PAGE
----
How to practice intuitive eating | WW USA

How to practice intuitive eating

Tapping into your body’s eating intuition is a great way to love and accept food for its purpose - nourishment. The challenge is that many people may have lost some of this intuition. As a result, the natural eating rhythms that connect the mind to the body are thrown off. This is where intuitive eating, an evidenced-based approach to anti-dieting, comes in.

Designed by two dietitians (Elyse Resche and Evelyn Tribole), the intuitive eating framework has helped many people break loose from chronic dieting. If you’re someone struggling with eating patterns (either feeling that you’re eating too much, too little, or not eating the greatest), intuitive eating can help you get back in tune with your body and remove the obstacles. This brings you closer to the naturally borned intuitions - eat when hungry and stop when full. But, this is not the only rule.

Here are the key principles in the intuitive eating framework and some of our tips to get you started!

  1. Reject the Diet Mentality - ditch the diet culture and society views on size, weight, and shape. It’s about your health and well-being.
  2. Honor Your Hunger - fuel your body with food that will help you feel your best. This includes carbs, protein, fruits, veggies, and healthy fats. When you listen to your body for the first sign of hunger, you ensure that you are fueling your body at the right time. This helps prevent those hunger spikes and helps you to make more conscious decisions with food. Think of your body as a car - it needs gas to run and you don’t want to wait until the gas tank is empty before you fill it up (hopefully not). You plan ahead and fill it up before you’re really in trouble!
  3. Make Peace with Food - stop the internal battle. If you are craving something, give yourself that grace to eat it. If you forbid certain foods from your diet, you may just keep thinking about it and find yourself from a “binge” later on.
  4. Challenge the Food Police - say “no” to the food police in your head. Who’s to say that you are “good” because you ate little calories or that you are “bad” for eating those cookies? Breaking free from the food police allows you to return to your own intuition and what is best for you.
  5. Discover the Satisfaction Factor - think about the way you are eating your meals now. Are you on-the-go? Are you rushing through it during a quick lunch break? This can make it hard for you to enjoy your food. If you are in an inviting environment and eat what you want, you may find an internal pleasure that helps you to feel content and satisfied. With this, you’ll know when you’ve had “enough” of that food.
  6. Feel Your Fullness - it starts with trusting what you eat. Then, listen for clues and signs that your body gives you. Some will let you know when you are no longer hungry and some will let you know that you are full. Pausing in the middle of your meal may help. Ask yourself “how does this food taste and how hungry am I?”
  7. Cope with Your Emotions with Kindness - first, let’s be real and say that any type of diet is hard. The restriction itself can trigger many emotions, which can lead to some type of emotional eating. You are not alone in this. We all feel anger, anxiety, loneliness, stress, and boredom at times but food is not the answer. Yes, it may distract or comfort us but it doesn’t last for long. Often, it can lead us to feeling worse. Finding kind ways to nurture and comfort feelings can help us cope with triggers each day. Take a brisk walk, listen to music, or chat with a friend - find what brings you joy!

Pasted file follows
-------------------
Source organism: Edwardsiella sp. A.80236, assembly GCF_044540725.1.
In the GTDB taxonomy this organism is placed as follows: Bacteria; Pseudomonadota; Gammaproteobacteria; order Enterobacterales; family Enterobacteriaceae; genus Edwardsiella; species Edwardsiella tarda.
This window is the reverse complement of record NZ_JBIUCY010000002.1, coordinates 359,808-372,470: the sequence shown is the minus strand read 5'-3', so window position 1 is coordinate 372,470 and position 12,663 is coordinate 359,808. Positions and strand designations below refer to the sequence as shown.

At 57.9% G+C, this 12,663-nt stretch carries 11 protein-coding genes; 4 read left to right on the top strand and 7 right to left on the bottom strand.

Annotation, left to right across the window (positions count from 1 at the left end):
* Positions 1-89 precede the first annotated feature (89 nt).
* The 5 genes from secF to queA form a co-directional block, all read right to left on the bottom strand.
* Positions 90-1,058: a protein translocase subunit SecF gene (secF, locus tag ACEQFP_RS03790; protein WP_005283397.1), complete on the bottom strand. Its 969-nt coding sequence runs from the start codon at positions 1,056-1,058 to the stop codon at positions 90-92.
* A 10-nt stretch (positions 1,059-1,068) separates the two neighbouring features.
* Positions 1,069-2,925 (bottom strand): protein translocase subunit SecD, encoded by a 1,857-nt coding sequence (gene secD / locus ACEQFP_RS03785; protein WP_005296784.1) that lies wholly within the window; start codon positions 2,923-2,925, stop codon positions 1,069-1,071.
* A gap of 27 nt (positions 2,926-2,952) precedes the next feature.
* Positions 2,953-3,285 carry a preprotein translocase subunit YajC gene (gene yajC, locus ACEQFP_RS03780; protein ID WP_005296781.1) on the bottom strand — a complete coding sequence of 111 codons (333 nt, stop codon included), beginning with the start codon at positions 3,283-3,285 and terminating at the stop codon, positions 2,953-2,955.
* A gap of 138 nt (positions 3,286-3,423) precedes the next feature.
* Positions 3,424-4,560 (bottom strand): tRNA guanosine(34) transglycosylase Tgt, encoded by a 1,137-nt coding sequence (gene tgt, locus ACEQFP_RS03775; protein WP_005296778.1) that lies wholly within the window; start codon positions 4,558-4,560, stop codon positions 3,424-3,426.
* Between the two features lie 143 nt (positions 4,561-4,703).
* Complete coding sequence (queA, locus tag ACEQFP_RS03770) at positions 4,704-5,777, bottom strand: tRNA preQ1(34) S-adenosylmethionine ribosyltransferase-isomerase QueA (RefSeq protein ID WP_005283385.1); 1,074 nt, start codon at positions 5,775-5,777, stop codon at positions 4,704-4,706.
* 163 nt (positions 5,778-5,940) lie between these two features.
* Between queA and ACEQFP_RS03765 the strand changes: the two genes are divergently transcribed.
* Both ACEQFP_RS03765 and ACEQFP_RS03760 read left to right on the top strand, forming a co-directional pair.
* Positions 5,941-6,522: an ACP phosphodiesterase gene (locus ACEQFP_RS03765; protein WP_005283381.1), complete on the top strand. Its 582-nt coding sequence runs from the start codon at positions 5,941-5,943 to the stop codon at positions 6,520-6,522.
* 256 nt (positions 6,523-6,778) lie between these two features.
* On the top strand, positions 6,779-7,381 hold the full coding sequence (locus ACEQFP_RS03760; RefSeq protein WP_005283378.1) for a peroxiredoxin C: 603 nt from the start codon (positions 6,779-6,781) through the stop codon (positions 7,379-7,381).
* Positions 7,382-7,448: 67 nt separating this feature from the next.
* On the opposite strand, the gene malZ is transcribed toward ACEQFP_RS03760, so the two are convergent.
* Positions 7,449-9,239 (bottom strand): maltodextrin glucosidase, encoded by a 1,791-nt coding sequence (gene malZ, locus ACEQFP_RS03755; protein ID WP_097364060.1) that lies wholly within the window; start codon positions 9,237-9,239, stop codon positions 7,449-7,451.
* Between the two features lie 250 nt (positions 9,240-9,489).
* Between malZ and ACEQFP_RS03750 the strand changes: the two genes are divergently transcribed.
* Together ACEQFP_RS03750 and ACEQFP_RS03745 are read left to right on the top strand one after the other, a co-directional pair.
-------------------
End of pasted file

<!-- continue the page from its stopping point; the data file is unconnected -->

8. Respect Your Body - some things are just in your genes. When you accept your genetic blueprint, you make room to respect your body and set realistic expectations. All bodies deserve respect and you really can be healthy at any size!
  9. Move and Feel the Difference - think of joyful movement. Exercise does not always have to be about calorie burning. You can stay active and feel good about it. Think about little movements in your day that can bring you joy and give you energy. Perhaps some dancing in the kitchen while you heat something up or a nice morning walk before a busy day?
  10. Honor Your Health - you do not have to eat a perfect diet to be healthy. It’s a balance between choosing foods that give you nutrients and foods that you think taste good (so if you hate broccoli, just don’t eat it!) One snack or meal that did not go as planned will not impact your progress. Think about the foods you choose each day and overtime. How does it honor your health?

Just like with anything else, changes won’t all happen overnight. Try the above tips without judgment and perhaps work on a few at a time. If you find yourself reverting back into old mindsets and habits, be gentle with yourself and try again. As you progress forward in your journey here at WeightWatchers, this framework can serve as a guide to help you sustain healthy habits. Overtime, you may notice that these principles become second nature to you.

Either way, enjoy the journey and celebrate each win!